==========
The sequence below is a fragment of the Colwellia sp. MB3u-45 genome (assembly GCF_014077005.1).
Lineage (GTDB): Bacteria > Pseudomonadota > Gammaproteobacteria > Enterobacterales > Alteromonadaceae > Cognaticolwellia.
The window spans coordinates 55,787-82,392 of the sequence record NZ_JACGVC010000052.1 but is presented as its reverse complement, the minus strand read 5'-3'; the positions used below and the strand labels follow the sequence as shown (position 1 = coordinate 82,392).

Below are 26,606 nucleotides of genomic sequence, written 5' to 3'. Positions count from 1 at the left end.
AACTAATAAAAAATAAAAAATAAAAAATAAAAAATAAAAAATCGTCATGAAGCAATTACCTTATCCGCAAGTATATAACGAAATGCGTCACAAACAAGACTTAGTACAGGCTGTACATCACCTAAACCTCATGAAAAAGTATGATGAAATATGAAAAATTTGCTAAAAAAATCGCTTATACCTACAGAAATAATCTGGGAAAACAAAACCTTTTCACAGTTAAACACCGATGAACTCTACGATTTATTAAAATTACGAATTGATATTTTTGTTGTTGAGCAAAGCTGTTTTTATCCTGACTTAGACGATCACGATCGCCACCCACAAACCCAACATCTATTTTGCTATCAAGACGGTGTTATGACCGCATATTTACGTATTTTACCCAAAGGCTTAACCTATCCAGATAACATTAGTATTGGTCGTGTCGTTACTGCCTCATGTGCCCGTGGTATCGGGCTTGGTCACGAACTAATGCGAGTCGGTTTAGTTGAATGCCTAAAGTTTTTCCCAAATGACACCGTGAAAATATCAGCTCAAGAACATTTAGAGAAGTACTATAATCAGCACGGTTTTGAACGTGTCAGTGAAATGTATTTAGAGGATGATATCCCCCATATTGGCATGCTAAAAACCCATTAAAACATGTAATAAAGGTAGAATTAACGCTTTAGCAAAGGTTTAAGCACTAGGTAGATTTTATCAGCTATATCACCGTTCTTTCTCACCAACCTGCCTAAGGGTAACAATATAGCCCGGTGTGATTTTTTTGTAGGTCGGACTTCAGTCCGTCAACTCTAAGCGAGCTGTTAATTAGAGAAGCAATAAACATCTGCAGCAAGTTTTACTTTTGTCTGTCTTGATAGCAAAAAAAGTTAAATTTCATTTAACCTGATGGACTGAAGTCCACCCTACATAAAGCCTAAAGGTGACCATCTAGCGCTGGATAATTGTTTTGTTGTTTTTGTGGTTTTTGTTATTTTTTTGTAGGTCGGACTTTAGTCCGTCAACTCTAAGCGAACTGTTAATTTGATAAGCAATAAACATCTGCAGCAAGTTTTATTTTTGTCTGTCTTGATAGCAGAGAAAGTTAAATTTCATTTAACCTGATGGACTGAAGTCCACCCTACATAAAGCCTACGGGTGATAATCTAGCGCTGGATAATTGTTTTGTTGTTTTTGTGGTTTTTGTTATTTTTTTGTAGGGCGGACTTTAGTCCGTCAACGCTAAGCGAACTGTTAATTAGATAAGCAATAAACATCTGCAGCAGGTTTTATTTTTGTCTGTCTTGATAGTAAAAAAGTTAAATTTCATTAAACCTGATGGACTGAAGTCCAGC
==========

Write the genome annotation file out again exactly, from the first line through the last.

The sequence below is a fragment of the Colwellia sp. MB3u-45 genome (assembly GCF_014077005.1).
Lineage (GTDB): Bacteria > Pseudomonadota > Gammaproteobacteria > Enterobacterales > Alteromonadaceae > Cognaticolwellia.
The window spans coordinates 55,787-82,392 of the sequence record NZ_JACGVC010000052.1 but is presented as its reverse complement, the minus strand read 5'-3'; the positions used below and the strand labels follow the sequence as shown (position 1 = coordinate 82,392).

Below are 26,606 nucleotides of genomic sequence, written 5' to 3'. Positions count from 1 at the left end.
AACTAATAAAAAATAAAAAATAAAAAATAAAAAATAAAAAATCGTCATGAAGCAATTACCTTATCCGCAAGTATATAACGAAATGCGTCACAAACAAGACTTAGTACAGGCTGTACATCACCTAAACCTCATGAAAAAGTATGATGAAATATGAAAAATTTGCTAAAAAAATCGCTTATACCTACAGAAATAATCTGGGAAAACAAAACCTTTTCACAGTTAAACACCGATGAACTCTACGATTTATTAAAATTACGAATTGATATTTTTGTTGTTGAGCAAAGCTGTTTTTATCCTGACTTAGACGATCACGATCGCCACCCACAAACCCAACATCTATTTTGCTATCAAGACGGTGTTATGACCGCATATTTACGTATTTTACCCAAAGGCTTAACCTATCCAGATAACATTAGTATTGGTCGTGTCGTTACTGCCTCATGTGCCCGTGGTATCGGGCTTGGTCACGAACTAATGCGAGTCGGTTTAGTTGAATGCCTAAAGTTTTTCCCAAATGACACCGTGAAAATATCAGCTCAAGAACATTTAGAGAAGTACTATAATCAGCACGGTTTTGAACGTGTCAGTGAAATGTATTTAGAGGATGATATCCCCCATATTGGCATGCTAAAAACCCATTAAAACATGTAATAAAGGTAGAATTAACGCTTTAGCAAAGGTTTAAGCACTAGGTAGATTTTATCAGCTATATCACCGTTCTTTCTCACCAACCTGCCTAAGGGTAACAATATAGCCCGGTGTGATTTTTTTGTAGGTCGGACTTCAGTCCGTCAACTCTAAGCGAGCTGTTAATTAGAGAAGCAATAAACATCTGCAGCAAGTTTTACTTTTGTCTGTCTTGATAGCAAAAAAAGTTAAATTTCATTTAACCTGATGGACTGAAGTCCACCCTACATAAAGCCTAAAGGTGACCATCTAGCGCTGGATAATTGTTTTGTTGTTTTTGTGGTTTTTGTTATTTTTTTGTAGGTCGGACTTTAGTCCGTCAACTCTAAGCGAACTGTTAATTTGATAAGCAATAAACATCTGCAGCAAGTTTTATTTTTGTCTGTCTTGATAGCAGAGAAAGTTAAATTTCATTTAACCTGATGGACTGAAGTCCACCCTACATAAAGCCTACGGGTGATAATCTAGCGCTGGATAATTGTTTTGTTGTTTTTGTGGTTTTTGTTATTTTTTTGTAGGGCGGACTTTAGTCCGTCAACGCTAAGCGAACTGTTAATTAGATAAGCAATAAACATCTGCAGCAGGTTTTATTTTTGTCTGTCTTGATAGTAAAAAAGTTAAATTTCATTAAACCTGATGGACTGAAGTCCAGC